Scientists Create a Map of Smell Similarity Based on Neural Activity

A mathematical model untangles the complexities of comparing odor molecules

It is easy to see that red is closer to pink than to blue, but odors are harder to compare: Do almonds smell more like roses or bananas? According to a “smell map” created by researchers at the Weizmann Institute of Science in Israel, almonds smell like roses—and the two scents elicit similar neural activity.

Led by neurobiologist Rafi Haddad, the team identified 40 defin­ing characteristics for odors, such as molecular shape and structure, then translated the resulting profiles of 450 scents into locations on a multidimensional map, as described in a May paper in Nature Methods. In the same way that similar colors are closer together on a rainbow, similar smells are located near one another in the 32-dimensional mathematical model. A scent’s location on the map also predicts the brain activity caused by getting a whiff: previous research in a variety of animals such as fruit flies, honey­bees, mice, rats and tadpoles showed that neighboring odors cause similar patterns of neuron activity. Based on these patterns, the researchers were able to accurately predict the neural signature of formerly untested scents.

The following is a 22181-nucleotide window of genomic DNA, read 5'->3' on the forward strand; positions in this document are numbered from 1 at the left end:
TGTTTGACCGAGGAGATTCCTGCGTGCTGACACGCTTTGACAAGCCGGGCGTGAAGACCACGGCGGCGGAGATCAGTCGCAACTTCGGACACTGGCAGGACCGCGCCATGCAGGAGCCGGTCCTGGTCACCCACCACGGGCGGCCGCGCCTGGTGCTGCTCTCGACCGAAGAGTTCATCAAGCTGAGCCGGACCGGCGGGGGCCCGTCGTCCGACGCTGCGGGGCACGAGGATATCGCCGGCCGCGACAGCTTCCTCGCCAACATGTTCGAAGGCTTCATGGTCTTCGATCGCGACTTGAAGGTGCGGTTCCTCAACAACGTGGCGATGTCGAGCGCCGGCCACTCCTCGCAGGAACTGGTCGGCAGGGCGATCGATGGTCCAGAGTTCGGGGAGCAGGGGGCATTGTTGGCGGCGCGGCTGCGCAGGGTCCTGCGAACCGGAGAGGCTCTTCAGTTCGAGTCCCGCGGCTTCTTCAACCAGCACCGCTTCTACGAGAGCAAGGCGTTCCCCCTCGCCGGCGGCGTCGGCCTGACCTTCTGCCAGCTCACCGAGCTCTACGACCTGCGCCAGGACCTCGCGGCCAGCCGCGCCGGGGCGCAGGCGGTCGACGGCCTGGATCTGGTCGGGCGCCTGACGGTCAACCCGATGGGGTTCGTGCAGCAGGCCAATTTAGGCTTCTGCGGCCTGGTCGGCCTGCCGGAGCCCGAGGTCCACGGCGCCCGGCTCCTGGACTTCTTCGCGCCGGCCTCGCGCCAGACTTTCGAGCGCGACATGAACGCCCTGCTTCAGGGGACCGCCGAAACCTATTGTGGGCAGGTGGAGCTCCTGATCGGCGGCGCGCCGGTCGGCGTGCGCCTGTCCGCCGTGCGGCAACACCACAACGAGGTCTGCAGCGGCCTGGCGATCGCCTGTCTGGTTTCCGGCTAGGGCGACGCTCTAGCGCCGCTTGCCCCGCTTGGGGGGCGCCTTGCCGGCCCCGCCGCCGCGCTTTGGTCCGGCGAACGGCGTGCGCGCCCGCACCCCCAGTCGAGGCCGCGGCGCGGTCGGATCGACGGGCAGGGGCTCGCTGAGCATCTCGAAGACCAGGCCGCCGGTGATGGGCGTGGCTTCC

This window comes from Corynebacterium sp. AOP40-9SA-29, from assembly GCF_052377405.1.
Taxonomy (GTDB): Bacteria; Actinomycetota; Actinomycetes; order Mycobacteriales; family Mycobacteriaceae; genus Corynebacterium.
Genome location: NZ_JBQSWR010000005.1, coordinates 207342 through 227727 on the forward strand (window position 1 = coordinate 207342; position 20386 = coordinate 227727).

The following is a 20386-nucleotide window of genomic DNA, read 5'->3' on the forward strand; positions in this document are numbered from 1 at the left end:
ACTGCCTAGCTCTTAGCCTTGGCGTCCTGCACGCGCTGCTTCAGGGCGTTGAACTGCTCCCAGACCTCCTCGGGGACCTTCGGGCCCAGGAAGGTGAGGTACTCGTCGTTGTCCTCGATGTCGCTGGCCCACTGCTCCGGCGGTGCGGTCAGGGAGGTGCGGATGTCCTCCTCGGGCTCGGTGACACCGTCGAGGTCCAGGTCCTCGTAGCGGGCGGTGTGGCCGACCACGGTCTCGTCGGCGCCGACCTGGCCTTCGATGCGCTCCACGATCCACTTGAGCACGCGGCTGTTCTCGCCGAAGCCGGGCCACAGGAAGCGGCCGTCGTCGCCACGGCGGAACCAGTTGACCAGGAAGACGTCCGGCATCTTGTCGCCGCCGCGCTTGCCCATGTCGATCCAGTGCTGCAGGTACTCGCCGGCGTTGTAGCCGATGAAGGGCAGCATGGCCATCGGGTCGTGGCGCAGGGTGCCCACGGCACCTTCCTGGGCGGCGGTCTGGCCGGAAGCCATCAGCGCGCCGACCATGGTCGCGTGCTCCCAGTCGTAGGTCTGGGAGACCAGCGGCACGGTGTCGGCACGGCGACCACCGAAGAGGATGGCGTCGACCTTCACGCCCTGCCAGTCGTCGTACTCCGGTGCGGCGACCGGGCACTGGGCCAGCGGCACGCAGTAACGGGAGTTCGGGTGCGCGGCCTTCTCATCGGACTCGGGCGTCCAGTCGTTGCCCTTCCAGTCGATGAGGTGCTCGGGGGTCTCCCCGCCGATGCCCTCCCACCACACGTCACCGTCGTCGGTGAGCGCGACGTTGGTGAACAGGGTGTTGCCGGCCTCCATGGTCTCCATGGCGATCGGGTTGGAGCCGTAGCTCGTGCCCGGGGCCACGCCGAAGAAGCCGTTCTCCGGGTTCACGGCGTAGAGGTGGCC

The findings could help illuminate the laws that underlie our sense of smell, which are largely unknown and difficult to study, according to Haddad. The smell map might also aid in the study and prediction of animal behavior by illuminating which scents an animal considers good or bad.

Editor's Note: This story was originally printed with the title "Smell Similarity"

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